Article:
For Eager Zhang, a designer based in Kansas City, Missouri, they discovered the world of graphic design by cofounding a student zine club while attending a science-magnet high school in China. “[I took] care of the layout design and printing,” they recall. “I didn’t know that was called ‘self-publishing’—super trendy nowadays—and what I was doing was actually ‘graphic design.’” Now, as a designer at their self-run studio and instructor at the Kansas City Art Institute, Zhang incorporates a highly conceptual, imaginative approach into their work, drawing inspiration from the Fluxus art movement, László Moholy-Nagy’s book Vision in Motion and the multidisciplinary fiction of Ted Chiang, as well as from their undergraduate degree in coding and systems thinking. “Design can’t be defined by ‘client works’ or any visual genre,” Zhang explains. “Instead, it’s a tool of thinking, a domain of study and a vehicle to make an impact with openness. I keep a workflow [that I call] a ‘question loop’—I widely research the project or commission I’m working on until I find a question for myself to describe the key design task, such as: ‘How can I design a typeface that looks both like square Chinese [characters] and the Latin alphabet?’, or ‘How can I turn this poster into an interactive one to attract more people to look at it as they pass by a wall?’ The following steps are to answer my question through various approaches with different narratives, media and visual styles.”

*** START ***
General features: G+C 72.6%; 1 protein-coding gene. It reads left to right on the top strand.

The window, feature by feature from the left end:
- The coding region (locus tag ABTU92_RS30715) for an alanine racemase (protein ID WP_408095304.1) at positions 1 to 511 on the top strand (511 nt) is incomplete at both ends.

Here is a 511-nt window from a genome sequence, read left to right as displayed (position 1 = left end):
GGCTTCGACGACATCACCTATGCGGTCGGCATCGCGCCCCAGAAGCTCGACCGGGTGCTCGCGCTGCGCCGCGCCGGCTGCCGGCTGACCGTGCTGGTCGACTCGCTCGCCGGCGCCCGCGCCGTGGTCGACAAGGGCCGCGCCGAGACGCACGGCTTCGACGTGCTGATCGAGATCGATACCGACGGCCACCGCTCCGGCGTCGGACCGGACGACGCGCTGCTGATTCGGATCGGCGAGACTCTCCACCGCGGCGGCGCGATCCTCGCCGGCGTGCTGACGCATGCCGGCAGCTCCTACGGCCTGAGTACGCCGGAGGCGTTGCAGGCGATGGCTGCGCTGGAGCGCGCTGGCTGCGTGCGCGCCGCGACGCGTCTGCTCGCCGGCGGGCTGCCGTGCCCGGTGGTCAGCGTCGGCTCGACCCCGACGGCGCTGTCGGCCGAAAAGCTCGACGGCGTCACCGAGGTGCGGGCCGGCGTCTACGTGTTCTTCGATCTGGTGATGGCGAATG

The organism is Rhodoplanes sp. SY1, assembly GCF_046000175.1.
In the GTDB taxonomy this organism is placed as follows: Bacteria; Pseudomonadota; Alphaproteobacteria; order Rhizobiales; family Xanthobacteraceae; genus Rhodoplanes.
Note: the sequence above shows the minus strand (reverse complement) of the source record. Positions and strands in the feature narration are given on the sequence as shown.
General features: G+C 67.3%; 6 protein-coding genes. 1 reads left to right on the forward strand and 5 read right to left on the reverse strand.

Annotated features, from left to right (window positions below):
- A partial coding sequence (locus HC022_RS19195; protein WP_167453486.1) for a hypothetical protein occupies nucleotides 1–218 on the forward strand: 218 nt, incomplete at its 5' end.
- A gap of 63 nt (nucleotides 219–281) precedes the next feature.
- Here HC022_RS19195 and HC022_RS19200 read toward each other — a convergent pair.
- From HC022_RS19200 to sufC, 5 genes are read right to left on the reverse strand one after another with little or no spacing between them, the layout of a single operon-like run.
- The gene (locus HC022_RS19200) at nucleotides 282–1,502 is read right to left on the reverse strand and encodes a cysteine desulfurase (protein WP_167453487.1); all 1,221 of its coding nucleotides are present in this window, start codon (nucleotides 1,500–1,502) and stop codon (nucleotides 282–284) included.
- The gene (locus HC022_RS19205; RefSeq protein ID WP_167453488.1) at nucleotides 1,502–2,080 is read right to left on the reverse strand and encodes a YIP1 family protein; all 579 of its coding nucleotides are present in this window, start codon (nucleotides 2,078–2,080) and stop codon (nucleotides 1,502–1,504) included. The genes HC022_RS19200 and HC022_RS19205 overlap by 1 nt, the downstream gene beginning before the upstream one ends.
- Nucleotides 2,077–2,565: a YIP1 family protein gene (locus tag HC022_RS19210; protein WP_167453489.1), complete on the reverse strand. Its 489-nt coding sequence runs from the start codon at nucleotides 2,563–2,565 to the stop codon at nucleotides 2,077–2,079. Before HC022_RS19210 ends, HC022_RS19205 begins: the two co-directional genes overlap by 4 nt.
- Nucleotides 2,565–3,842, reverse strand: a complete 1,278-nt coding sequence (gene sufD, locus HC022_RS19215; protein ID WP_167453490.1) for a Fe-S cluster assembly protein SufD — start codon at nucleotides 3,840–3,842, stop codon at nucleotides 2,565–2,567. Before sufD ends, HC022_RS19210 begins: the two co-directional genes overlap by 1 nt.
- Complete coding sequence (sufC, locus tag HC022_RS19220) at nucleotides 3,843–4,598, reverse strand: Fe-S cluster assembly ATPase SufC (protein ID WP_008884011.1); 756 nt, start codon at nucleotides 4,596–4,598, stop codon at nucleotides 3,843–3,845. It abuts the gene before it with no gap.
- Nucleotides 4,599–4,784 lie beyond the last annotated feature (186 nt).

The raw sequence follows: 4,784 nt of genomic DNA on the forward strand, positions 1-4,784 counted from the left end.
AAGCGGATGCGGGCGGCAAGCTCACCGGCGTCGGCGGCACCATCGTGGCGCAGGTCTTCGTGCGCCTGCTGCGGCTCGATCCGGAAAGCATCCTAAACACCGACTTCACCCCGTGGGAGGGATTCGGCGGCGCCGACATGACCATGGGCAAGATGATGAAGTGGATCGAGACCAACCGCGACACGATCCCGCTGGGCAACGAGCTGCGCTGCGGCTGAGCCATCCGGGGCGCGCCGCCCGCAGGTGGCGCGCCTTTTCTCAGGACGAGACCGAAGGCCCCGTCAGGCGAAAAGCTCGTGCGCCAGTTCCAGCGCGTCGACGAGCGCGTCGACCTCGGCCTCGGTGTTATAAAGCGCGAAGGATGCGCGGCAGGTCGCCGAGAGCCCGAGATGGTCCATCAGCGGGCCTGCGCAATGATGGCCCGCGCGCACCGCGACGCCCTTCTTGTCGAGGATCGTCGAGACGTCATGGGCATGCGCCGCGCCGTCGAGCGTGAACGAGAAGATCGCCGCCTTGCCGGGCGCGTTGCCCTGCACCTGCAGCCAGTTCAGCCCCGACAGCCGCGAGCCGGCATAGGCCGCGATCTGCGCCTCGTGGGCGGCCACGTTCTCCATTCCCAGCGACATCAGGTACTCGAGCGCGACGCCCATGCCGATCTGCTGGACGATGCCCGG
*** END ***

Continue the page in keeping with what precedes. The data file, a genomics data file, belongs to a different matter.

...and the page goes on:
Combining concept with intuition, this Singaporean illustrator explores the intersection of her solid compositions and emotional palettes.